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Interview with Magnolia Thomas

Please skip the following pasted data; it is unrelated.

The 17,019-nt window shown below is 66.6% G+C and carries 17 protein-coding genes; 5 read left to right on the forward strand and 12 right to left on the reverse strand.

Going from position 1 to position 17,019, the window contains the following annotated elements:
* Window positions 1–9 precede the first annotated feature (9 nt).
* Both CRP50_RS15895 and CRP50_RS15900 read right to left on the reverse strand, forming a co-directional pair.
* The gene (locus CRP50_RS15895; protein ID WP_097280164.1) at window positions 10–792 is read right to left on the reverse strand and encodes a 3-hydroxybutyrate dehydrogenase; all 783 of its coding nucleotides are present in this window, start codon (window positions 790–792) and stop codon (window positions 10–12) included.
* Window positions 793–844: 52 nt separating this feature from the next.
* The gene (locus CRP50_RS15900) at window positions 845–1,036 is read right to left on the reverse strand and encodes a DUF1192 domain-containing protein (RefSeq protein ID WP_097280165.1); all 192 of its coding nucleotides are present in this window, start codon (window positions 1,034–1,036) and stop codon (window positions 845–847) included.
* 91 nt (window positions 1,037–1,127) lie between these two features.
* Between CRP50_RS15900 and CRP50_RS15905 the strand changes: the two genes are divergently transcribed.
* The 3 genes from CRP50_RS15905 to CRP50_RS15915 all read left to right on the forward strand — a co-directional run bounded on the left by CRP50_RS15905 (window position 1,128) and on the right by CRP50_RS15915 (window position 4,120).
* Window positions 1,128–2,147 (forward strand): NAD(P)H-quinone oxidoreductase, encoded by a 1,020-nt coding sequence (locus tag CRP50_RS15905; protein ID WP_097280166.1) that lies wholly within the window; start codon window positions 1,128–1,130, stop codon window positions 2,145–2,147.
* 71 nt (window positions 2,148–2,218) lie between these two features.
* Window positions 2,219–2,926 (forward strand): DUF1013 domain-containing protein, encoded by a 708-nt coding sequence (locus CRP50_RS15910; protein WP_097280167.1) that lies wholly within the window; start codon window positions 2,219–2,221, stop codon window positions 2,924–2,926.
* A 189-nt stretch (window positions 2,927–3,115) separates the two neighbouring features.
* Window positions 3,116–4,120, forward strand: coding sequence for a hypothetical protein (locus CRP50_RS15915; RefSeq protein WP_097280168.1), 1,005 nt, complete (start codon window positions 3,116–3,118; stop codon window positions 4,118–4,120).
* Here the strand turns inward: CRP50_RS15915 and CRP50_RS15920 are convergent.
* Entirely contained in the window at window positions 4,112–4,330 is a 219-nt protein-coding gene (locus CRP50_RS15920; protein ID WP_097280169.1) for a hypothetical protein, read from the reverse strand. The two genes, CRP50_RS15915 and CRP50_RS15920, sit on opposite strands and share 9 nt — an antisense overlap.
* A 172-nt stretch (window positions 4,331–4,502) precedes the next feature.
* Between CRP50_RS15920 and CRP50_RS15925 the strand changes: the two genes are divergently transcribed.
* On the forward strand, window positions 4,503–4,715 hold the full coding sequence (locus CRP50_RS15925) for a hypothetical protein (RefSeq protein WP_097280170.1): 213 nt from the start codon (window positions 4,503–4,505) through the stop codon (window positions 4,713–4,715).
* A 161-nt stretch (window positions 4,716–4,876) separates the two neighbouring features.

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  • Magnolia Thomas relates her experiences living with her grandparents while her mother went to New York to find work, being arrested for participating in civil rights marches while attending Elizabeth City State University, moving to Haywood County to stay with her husband’s family while he served in Vietnam, and being unable to find a teaching job there despite having a college degree, and finally finding a job at a private school for Black girls in Buncombe County. Thomas also talks about relations between black and white communities in Western North Carolina, school integration and desegregation, and her other teaching jobs including working for 12 years with a County school in the Erwin district where she was the first Black teacher and working as an assistant principal in a Buncombe County High School.